|Course Type||Course Code||No. Of Credits|
Semester and Year Offered: Semester 1 (Monsoon)
Course Coordinator and Team: Venugopal Maddipati
Email of course coordinator: firstname.lastname@example.org
This course provides important insights into how sense and sense-making are constituted. The course will also explore how transformations in the very nature of one’s own perspectivalism, brings about a transformation of one’s experiences. The students will be expected to:
- Explore how sense is constituted, in particular cases, in particular individuals, with respect to distinct objects and spaces.
- Make explicit the sense-making process by the means of resorting to basic, elementary forms of recording observations, be these in the form of drawing, sketching, photographing or even embodiment.
- Become more rigorous and disciplined in maintaining a record of one’s own observations so as to observe how one’s perspectivalism changes over a sustained period of time.
- Become more solicitous towards new and divergent ways of experiencing the same material.
- Develop the confidence to create and flesh out new sensory experiences and perspectives so as to begin to think like designers
- Become prepared for the more advanced courses later in the program which attempt to explore specific problems from the vantages of the peculiar sensibilities produced by the way societies make themselves hierarchical in terms of caste, class and gender.
On successful completion of this course students will be able to:
- Approach representation and field-research iteratively. Draw
- Become fearless in representing ideas in paper or by other means such as models, photographs or video shorts.
- Curate their own visual representations in an exhibition and to label images and also work on labels, composition and colour.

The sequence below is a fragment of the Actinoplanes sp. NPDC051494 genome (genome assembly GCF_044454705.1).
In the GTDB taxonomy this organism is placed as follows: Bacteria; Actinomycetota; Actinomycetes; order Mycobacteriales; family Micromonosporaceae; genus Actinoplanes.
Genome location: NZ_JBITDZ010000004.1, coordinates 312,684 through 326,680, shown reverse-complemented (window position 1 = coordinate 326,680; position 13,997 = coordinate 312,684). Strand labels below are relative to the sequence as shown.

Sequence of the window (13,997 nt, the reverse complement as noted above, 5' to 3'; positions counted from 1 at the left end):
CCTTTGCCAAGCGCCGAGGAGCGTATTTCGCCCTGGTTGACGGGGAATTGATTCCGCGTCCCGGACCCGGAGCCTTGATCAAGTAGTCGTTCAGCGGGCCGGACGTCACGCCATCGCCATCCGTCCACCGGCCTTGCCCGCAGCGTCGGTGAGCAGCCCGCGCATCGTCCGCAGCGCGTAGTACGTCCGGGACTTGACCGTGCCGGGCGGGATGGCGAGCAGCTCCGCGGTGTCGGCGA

Brief description of modules/ Main modules:
- The course will begin with classroom sessions exploring the theme of perspectivalism and sense making in conjunction with some preliminary readings relating to the various ways in which art historians, sociologists and philosophers have attempted to draw attention to sense-making.
- The next section of the course will also provide practical assignments. In these assignments, which will involve still-life drawing, sketching, photography, model-making and videography students will explore objects as compositions, that is, as specific configurations of elements in interaction.
- The course will then move from an object oriented approach, towards a space-oriented approach and encourage students to use the representational means at their disposal to systematically map out the nature of the elements in interaction within that space. The space will be confined to the Ambedkar University Campus.
- Following representing the space and its constituent elements, the students will then proceed to redefine the elements within that space, and the nature of the relationship between them, so as to produce an entirely new set of sensorial experiences.
- The course will end with the documentation of the whole process and reflecting on the learnings.
Assessment Details with weights:
- Regular assessment based on classroom exercises and field assignments- 30%
- Classroom discussions and reflection sessions- 20%
- A major assessment towards the end of the semester including final presentation and documentation communicating the scope, methods, tools, data collection and analysis and research findings- 30%
- Semester end jury- 20%
- Michael Baxandall: Patterns of Intentions
- AmitaBaviskar: What the Eye Does Not See: The Yamuna in the Imagination of Delhi
- Erwin Panofsky: Perspective as Symbolic Form
- Additional Reference:
- VidyaDehejia: Aniconism and the Multivalence of Emblems
- Susan Huntington: "Early Buddhist Art and the Theory of Aniconism"
- VidyaDehejia: On Modes of Visual Narration in Early Buddhist Art.